Supporting End User Experiences
As mentioned in yesterday’s post, when we focus all of our time and effort on deploying technology, we tend to forget some of the basics — like delivering something that end users really want and need. Building to support the user experience and to optimize our technology deployment are not mutually exclusive, but in my twenty-six years working in technology, its fairly common to see a technical solution pursued regardless of the end user fit. The UX should never be secondary, period.
When I was out in Montreal earlier this year visiting with Benjamin Niaulin (@bniaulin) and the team at Sharegate, one of the videos we captured was a whiteboard session discussing the "The Rise of the UX" in which I walked through some of the common features of some of the most successful websites in the history of the worldwide web: You guessed it, the leading social networking sites, such as Facebook, LinkedIn, Twitter, and others.
You can check out my whiteboard session below, or read the transcript and Ben’s comments here.
I’ve incorporated some of these ideas into a few of my current presentations. In fact, I just recorded a live webinar with Asif Rehmani from @VisualSP this week, and the recording of Productivity Hacking for Team Collaboration will be available for free for a few more days before it goes into the customer catalog. In fact, I borrowed heavily from Beezy product lead Maximo Castagno who often talks about the commonalities between these successful website and how organizations need to consider these same components as they design their own user experiences. These commonalities include Discovery, Recovery, and Follow-Up capabilities.
Whether you are trying to build a basic company intranet using out-of-the-box SharePoint capabilities, or are attempting to build a system that integrates your Line of Business (LoB) applications with complex business workflows and an advanced site topology — you still need to think about and deliver an end user experience that takes into consideration Discovery, Recovery, and Follow-Up.
Discovery is all about finding or "discovering" content, people, and ideas that are new to you. Search can act as a discovery mechanism, returning results that may or may not fit what you’re looking for based on your search criteria, and the skill applied to tagging and cataloging the content. Delve is an excellent example of pure discovery, leveraging the power of the Office Graph to not only surface content based on your search criteria, but based on your profile, your network connections, and your data consumption habits. Delve has the ability to surface content you may not have even been looking for, but based on your current projects and the conversations you’ve been having with peers, the Office Graph has identified these artifacts (people, content, conversations, email) that it believes are relevant to you. Discovery is not Search. Discovery is a suggestion, an introduction, a best bet.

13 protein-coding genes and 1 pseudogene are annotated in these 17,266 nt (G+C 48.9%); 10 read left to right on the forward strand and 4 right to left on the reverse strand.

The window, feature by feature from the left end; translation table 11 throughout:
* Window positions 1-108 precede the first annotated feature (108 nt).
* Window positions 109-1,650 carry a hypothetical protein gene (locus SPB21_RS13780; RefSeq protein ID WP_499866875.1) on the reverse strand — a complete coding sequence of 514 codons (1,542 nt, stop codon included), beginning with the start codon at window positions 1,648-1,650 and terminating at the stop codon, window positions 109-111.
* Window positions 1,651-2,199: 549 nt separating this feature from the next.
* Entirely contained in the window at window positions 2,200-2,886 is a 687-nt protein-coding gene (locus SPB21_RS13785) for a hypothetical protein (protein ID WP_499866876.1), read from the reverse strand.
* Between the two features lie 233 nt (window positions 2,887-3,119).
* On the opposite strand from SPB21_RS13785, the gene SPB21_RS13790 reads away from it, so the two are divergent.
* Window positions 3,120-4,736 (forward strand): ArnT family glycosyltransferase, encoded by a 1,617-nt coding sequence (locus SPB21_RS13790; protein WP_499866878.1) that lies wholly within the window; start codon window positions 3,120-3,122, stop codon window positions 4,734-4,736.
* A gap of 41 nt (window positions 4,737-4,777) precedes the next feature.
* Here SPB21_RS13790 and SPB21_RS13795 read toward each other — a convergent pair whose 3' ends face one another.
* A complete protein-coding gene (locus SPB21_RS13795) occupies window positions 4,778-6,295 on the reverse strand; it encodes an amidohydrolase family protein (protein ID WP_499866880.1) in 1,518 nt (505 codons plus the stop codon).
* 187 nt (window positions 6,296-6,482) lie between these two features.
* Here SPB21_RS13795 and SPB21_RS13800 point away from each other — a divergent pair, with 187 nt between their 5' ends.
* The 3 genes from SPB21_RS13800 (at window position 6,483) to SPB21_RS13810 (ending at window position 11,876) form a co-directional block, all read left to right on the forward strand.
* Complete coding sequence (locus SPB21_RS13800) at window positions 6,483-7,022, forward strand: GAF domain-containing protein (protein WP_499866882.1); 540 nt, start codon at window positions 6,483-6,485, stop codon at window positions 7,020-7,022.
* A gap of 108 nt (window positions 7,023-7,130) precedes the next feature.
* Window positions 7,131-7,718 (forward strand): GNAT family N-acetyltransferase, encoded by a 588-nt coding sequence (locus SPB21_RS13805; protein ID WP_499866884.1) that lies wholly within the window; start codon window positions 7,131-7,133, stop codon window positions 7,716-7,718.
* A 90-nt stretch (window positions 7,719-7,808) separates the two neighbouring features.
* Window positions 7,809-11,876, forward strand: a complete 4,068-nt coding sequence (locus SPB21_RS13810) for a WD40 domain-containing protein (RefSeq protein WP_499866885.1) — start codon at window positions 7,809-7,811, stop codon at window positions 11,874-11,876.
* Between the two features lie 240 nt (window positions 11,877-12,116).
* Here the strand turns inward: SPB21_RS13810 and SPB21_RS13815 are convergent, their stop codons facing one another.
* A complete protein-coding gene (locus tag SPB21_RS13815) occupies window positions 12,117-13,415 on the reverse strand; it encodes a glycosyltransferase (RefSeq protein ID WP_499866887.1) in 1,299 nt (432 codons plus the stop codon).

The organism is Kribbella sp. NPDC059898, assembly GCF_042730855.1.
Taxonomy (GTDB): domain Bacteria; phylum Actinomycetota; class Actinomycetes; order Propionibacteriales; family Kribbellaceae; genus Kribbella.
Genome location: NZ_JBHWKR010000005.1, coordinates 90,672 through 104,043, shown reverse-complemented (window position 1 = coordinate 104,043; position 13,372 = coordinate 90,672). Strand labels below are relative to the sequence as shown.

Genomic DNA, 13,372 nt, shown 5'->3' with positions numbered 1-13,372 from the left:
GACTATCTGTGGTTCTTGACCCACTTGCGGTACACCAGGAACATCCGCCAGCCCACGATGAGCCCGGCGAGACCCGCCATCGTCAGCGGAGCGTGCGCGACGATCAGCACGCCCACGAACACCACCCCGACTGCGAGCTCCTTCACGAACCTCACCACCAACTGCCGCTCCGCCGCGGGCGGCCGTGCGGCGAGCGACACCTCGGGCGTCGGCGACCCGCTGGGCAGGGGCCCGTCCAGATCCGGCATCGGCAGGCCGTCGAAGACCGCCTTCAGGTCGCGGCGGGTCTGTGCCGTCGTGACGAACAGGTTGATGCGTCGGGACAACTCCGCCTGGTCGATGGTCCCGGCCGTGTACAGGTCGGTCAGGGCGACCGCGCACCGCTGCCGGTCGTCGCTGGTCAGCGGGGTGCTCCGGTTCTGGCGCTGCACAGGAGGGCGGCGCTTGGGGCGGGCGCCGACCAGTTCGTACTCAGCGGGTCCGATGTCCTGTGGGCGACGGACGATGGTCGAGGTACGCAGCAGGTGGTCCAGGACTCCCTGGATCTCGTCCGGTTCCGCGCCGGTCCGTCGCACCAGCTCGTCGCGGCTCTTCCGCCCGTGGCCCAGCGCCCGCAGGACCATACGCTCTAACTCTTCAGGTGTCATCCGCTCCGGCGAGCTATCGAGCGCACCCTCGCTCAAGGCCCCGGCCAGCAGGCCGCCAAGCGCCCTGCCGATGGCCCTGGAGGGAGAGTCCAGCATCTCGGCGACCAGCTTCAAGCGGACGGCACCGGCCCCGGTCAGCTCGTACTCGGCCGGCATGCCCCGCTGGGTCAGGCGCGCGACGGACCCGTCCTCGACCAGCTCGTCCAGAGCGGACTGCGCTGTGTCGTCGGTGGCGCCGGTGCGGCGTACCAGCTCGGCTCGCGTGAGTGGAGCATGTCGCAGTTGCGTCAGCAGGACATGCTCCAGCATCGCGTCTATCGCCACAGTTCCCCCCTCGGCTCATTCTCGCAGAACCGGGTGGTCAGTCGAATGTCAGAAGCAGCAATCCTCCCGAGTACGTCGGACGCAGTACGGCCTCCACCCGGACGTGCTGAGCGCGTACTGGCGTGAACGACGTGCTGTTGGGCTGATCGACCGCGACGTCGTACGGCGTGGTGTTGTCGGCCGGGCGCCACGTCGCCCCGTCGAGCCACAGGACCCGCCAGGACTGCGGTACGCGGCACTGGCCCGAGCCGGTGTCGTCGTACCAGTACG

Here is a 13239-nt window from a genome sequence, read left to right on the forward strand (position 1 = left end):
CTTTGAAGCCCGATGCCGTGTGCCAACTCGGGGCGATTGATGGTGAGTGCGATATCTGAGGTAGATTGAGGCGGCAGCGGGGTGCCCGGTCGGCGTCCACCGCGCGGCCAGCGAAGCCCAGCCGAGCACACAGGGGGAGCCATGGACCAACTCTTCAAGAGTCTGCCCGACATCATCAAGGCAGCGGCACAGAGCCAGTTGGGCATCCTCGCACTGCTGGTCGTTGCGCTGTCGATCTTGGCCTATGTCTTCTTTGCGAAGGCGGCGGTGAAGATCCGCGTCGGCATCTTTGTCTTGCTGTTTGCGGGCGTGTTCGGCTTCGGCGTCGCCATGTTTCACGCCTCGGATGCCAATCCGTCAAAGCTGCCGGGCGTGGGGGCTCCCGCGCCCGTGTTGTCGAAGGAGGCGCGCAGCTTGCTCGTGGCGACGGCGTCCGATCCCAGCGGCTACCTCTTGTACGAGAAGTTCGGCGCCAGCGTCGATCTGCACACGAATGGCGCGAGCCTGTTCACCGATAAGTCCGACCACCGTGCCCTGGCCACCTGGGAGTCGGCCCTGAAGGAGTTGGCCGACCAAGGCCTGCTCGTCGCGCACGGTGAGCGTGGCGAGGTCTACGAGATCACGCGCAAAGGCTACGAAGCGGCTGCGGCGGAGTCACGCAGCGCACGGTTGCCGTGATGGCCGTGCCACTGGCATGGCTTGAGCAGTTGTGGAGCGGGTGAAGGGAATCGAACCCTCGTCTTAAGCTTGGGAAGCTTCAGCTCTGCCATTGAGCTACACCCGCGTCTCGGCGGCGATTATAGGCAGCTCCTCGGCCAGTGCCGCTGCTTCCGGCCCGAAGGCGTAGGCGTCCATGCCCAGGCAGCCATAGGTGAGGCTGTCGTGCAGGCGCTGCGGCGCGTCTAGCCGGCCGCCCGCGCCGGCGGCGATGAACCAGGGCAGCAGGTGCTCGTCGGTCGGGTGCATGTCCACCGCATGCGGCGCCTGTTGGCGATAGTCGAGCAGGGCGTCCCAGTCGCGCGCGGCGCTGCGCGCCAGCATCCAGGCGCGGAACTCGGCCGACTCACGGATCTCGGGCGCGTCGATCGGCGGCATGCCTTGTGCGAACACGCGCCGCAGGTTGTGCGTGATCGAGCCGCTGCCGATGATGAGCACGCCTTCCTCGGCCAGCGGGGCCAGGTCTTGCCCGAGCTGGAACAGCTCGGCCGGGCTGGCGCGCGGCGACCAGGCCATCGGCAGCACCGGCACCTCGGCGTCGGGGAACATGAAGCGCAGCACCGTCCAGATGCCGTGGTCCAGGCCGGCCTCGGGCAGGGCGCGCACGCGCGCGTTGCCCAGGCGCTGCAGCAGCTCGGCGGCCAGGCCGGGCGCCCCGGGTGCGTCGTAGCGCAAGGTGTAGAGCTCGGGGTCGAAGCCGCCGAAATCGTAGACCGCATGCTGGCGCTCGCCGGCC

Recovery is all about where you’ve been. What document did I upload, and to which content library? Who did I have that discussion with yesterday, or was it last week? We are a society that can’t remember family phone number because we’re so inundated with information every day, every hour. And if you’re an information worker, its easily tenfold. We require mechanisms that timestamp and recall our activities. Recovery is all about recall, and personal productivity.
Follow-Up is the activity portion of the user experience. This is the newsfeed. People you follow, projects you’re leading, conversations you’re tracking, communities of which you are a member. Email is the most common Follow-Up mechanism, and the place from which most of us begin our day. Follow-Up is your pulse on the world.
Regardless of your system goals — intranet, extranet, project management portal, document collaboration system, or knowledgebase — if you are building an environment where you want your end users to make themselves at home, stay a while, and be productive, you’ll need to consider these points. And if you spend too much time focusing on the technology and not enough time understanding how to deliver these UX components, you’ll find success elusive. Because at the end of the day, you can have the latest technology, perfectly executed, on-time and under-budget….but if end users don’t adopt it and use it, you’ve failed.